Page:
Non-infectious transfusion associated adverse events and their mitigation strategies

Ruchika Goel, Aaron A. R. Tobian and Beth H. Shaz


Blood transfusions are lifesaving therapies; however, they can result in adverse events, which can be infectious or more commonly non-infectious. The most common non-infectious reactions include febrile non-hemolytic transfusion reactions, allergic transfusion reactions, transfusion associated circulatory overload, transfusion related acute lung injury, and acute and delayed hemolytic transfusion reactions. These reactions can be asymptomatic, mild or potentially fatal. There are several new methodologies to diagnose, treat and prevent these reactions. Hemovigilance systems for monitoring transfusion events have been developed and demonstrated decreases in some adverse events, such as hemolytic transfusion reactions. Now vein-to-vein databases are being created to study the interactions of the donor, product, and patient factors in the role of adverse outcomes. This article reviews the definition, pathophysiology, management, and mitigation strategies, including the role of the donor, product, and patient, of the most common non-infectious transfusion-associated adverse events. Prevention strategies, such as leukoreduction, plasma reduction, additive solutions and patient blood management programs, are actively being employed to enhance transfusion safety. Understanding the incidence, pathophysiology and current management strategies will help create innovative products and continually hone in on best transfusion practices which suit individualized patient needs.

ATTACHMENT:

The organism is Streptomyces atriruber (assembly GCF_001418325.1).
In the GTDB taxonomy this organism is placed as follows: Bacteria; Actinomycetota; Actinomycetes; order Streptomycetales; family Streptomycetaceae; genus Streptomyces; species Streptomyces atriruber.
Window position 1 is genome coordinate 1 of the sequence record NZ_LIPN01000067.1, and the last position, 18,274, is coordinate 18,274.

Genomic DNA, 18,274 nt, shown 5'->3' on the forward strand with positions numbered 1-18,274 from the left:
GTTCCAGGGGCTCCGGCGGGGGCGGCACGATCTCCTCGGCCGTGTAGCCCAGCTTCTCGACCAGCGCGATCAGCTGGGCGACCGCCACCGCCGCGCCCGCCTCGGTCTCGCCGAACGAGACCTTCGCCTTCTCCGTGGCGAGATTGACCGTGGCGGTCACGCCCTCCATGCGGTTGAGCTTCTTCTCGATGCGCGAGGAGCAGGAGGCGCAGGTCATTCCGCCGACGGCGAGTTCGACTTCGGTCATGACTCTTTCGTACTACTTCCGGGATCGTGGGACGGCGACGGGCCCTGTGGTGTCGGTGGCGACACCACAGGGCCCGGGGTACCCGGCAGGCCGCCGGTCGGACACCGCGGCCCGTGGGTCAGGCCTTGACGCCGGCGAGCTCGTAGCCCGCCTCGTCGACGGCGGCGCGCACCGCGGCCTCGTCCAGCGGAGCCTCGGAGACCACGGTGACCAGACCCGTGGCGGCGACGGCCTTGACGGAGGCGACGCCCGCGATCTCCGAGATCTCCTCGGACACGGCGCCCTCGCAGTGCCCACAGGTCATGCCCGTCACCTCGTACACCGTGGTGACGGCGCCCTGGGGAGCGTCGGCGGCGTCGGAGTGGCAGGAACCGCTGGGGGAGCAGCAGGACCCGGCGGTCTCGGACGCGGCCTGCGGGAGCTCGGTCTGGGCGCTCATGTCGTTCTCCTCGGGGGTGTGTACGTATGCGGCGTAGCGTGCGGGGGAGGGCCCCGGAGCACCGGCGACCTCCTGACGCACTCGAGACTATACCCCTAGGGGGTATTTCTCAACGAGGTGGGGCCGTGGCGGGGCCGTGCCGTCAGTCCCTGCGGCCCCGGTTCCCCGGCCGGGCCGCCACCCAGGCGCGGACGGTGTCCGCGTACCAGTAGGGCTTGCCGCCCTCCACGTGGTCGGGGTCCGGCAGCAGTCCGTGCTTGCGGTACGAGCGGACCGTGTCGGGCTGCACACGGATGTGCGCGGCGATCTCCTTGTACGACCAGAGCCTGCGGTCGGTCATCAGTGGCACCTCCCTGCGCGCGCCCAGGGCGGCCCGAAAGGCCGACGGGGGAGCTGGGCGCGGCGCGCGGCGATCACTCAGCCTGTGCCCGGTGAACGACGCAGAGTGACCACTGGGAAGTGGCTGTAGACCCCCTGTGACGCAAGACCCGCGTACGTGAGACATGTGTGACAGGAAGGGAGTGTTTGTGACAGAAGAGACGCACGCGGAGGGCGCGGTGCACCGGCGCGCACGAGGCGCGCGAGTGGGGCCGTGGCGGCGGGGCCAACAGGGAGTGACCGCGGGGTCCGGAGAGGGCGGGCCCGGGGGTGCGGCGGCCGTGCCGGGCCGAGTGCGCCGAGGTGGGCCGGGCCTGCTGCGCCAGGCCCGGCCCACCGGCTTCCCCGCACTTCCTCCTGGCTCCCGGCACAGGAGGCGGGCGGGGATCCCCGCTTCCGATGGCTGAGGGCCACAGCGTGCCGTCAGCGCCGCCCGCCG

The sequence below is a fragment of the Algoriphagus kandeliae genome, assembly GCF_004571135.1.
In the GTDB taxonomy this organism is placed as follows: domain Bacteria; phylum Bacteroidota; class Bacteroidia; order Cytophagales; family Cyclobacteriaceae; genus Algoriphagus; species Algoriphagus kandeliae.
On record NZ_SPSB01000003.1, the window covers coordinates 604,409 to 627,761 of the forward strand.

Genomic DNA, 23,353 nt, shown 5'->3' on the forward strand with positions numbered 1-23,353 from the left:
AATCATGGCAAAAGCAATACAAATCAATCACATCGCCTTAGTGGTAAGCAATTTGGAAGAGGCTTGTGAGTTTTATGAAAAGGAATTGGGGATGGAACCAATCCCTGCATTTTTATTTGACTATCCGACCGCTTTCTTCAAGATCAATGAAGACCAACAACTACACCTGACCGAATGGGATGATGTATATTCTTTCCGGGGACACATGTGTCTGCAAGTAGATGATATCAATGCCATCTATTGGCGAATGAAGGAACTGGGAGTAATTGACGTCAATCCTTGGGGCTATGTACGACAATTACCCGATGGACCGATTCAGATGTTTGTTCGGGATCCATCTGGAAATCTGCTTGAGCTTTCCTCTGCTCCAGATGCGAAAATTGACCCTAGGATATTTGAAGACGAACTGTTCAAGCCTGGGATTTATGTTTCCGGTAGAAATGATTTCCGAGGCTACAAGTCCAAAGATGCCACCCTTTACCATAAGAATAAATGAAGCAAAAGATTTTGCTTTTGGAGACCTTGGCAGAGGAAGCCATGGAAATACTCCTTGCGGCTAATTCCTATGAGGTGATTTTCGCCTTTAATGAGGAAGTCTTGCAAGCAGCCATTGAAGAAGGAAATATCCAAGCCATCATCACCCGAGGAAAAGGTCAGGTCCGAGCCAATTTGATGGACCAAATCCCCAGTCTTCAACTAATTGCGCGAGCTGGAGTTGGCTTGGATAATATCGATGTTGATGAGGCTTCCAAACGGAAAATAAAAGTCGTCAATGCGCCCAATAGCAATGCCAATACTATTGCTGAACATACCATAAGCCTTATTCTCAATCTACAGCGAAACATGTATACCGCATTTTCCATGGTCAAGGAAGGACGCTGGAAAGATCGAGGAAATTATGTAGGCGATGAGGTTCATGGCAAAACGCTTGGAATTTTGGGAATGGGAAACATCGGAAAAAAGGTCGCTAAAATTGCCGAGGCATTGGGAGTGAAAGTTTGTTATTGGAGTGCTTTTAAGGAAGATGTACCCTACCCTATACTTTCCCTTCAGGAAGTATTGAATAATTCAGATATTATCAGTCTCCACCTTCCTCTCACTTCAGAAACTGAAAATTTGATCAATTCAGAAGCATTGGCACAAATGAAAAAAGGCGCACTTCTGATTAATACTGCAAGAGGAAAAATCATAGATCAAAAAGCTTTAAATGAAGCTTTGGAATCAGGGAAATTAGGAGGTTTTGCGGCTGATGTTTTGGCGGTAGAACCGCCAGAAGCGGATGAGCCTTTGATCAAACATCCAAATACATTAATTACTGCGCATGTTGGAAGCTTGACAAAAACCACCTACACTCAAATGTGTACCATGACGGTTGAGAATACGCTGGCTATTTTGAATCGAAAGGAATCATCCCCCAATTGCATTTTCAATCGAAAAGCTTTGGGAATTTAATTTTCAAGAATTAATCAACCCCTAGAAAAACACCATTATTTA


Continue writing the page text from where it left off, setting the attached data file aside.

• Submitted October 9, 2018.
  • Accepted December 26, 2018.